The millennial generation is obsessed with the idea of startups. While some build it from scratch, others are happiest to work within its flexible work-culture. This is largely due to the fact that the startup world has been largely glorified by the age of new media, popular sitcoms, and most importantly, successful entrepreneurial icons.
With a recent survey among 7,200 professionals from United States, Australia, Brazil, Canada, China, Hong King, India, Mexico, Singapore, Turkey, and the United Kingdom, GoDaddy aimed to determine generational differences in views of entrepreneurship. Out of this number, 2,400 individuals between the age of 18 and 30 were classified as millennials. Of these, 50 percent looked to become entrepreneurs. And out of these 2,400, 40 percent considered Facebook CEO Mark Zuckerberg their role model. This was in contrast of the 30 percent who attributed their entrepreneurial dreams to their parents.
This isn’t the first time that Zuckerberg has been considered a role model for millennial entrepreneurs. While legends like Steve Jobs, Bill Gates, and Elon Musk certainly feature in the Bible of entrepreneurship, Zuckerberg’s modern approach to running his business is viewed with more openness by the millennial generation. This is considering the fact that he built Facebook at a time when technology had far progressed beyond what his predecessors worked with. In fact, the same survey also revealed that technology is driving people to innovate for themselves, leading to the rise in numbers of those looking to start their own business.
As the turns 33 today, we explore why his journey to billion-dollar success is lauded by millennials today:
“Facebook was not originally created to be a company. It was built to accomplish a social mission – to make the world more open and connected.”
Zuckerberg has always claimed that when he first built Facebook, the aim was not to build a platform but rather to launch a greater mission – to connect people from all over the world. And somehow, during this mission he encountered a series of game-changing opportunities that eventually led to the creation of a multibillion dollar business, one that is growing in revenue, resource, and usage every single day.
For millennials, the desire to take on a project or work towards a greater mission, one which gives them maximum job satisfaction, has become a prerequisite. In fact, studies claim that a large portion of millennials would even take a price-cut if guaranteed factors such as greater job satisfaction, productivity, and flexible hours.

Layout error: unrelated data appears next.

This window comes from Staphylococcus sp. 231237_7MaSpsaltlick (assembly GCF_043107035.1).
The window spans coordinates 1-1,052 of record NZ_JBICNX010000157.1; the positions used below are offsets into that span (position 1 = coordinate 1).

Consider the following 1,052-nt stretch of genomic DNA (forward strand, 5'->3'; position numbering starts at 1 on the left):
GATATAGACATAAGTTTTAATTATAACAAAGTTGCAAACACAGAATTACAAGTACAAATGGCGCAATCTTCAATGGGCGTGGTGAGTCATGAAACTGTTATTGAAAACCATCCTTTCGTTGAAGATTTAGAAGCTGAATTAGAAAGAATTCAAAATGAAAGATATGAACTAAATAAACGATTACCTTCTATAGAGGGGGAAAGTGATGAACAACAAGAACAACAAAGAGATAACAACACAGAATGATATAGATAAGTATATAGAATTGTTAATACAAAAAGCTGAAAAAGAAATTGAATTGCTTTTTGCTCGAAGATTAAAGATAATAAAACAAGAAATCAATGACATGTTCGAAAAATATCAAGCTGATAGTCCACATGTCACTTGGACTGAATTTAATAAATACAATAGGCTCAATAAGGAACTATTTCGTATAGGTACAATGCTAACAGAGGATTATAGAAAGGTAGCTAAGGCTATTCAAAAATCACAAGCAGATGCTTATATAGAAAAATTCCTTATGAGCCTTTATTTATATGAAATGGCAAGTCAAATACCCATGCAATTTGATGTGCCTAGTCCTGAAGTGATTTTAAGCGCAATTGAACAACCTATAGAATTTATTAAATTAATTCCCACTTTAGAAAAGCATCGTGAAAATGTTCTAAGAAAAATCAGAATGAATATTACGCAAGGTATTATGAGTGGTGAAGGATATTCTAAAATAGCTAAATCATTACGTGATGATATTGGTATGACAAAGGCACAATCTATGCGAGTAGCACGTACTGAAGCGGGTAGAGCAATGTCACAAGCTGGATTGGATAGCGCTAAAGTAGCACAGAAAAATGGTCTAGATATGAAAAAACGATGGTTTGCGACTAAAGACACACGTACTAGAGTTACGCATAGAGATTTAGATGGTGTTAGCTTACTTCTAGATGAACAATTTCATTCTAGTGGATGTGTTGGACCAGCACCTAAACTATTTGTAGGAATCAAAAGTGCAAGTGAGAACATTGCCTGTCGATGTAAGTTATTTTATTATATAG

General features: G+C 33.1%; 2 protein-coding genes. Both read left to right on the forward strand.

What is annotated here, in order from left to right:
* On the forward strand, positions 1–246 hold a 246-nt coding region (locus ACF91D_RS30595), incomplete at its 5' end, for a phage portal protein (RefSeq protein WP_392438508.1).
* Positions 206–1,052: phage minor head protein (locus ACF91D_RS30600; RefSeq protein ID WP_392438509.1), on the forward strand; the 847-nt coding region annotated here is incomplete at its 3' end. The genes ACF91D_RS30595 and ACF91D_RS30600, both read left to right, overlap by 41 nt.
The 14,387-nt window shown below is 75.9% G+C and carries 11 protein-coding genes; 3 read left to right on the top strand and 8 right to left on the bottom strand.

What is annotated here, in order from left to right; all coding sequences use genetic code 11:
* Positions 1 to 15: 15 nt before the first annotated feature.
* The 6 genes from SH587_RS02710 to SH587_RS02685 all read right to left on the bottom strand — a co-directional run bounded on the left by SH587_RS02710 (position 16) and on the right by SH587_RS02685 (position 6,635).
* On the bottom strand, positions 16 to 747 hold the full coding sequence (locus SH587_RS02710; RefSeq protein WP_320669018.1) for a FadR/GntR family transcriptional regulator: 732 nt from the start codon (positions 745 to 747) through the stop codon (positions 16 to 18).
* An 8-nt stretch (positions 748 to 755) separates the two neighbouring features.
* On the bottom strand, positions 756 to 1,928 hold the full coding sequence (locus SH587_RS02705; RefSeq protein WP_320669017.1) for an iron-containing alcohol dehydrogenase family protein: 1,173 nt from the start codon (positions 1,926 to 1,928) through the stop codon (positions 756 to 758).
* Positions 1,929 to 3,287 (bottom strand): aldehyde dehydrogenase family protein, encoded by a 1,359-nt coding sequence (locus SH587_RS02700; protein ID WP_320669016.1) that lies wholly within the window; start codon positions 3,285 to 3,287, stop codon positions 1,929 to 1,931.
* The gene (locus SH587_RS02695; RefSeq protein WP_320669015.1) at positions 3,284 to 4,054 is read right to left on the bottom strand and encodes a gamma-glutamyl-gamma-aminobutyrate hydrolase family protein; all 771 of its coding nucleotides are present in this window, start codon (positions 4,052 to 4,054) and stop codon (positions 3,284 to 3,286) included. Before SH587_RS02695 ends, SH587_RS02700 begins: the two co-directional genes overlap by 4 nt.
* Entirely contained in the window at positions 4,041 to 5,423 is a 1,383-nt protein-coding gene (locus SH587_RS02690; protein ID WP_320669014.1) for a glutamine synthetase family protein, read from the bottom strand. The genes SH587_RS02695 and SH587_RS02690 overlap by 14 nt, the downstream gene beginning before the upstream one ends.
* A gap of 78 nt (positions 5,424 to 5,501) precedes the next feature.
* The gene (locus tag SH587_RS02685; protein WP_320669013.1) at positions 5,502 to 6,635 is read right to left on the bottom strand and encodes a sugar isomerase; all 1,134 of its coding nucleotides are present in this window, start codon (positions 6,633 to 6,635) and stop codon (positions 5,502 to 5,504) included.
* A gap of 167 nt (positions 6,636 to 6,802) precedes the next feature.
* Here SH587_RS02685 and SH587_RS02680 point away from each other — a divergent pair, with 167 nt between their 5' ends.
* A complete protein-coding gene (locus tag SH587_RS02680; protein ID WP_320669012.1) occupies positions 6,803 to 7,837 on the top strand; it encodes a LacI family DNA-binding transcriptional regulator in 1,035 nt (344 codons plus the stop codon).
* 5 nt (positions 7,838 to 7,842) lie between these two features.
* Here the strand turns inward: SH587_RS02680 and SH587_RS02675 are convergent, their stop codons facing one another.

“We look for people who are passionate about something. In a way, it almost doesn't matter what you're passionate about.”
Despite the portrayal of Zuckerberg’s preference of working alone in David Fincher’s The Social Network, the truth is, he has always attributed Facebook’s success to his team. When he brought in ex-Google employee Sheryl Sandberg to his team back in 2008, neither realised how indispensable her role would be to Facebook’s growth. Zuckerberg has been extremely particular who is hired to the company, the primary criteria being that they need to exercise a passionate approach to innovating and creating. Millennials today understand the dynamics of team building much better than their predecessors. This is partially why most startups have two or more co-founders running the business effectively.
“Move fast and break things. Unless you are breaking stuff, you are not moving fast enough.”
Zuckerberg, like all successful entrepreneurs, is a big fan of constant innovation that can disrupt traditional markets in the best way possible. To this end, he is forever asking his teams to experiment with new products, services, and campaigns, considering that some of Facebook’s most popular services were a product of random brainstorming session. Millennial entrepreneurs understand the complexity and competitiveness that exists in today’s markets, and thus understand the need for constant creation and innovation.
“The biggest risk is not taking any risk... In a world that changing really quickly, the only strategy that is guaranteed to fail is not taking risks.”
While Zuckerberg has often been called a man with a constant plan, he confesses that half of the updates and upgrades that Facebook can boast of today were launched at great risk to the company. Most of these have worked greatly, but several changes have been discarded by the company at a subsequent financial cost. However, taking a risk is the part and parcel of launching and scaling any successful business, without which growth is almost always impossible.
The idea of risk-taking in business has been ingrained in the millennial generation. Several companies that have either made it big in the markets or disappeared into obscurity based on the level of risk they were willing to take.
While Zuckerberg’s mantra to running a successful business is unique to the company he has managed to turn into a multibillion dollar enterprise, it would do you well to take several leaves out of his journey to becoming one of the greatest entrepreneurs of our generation.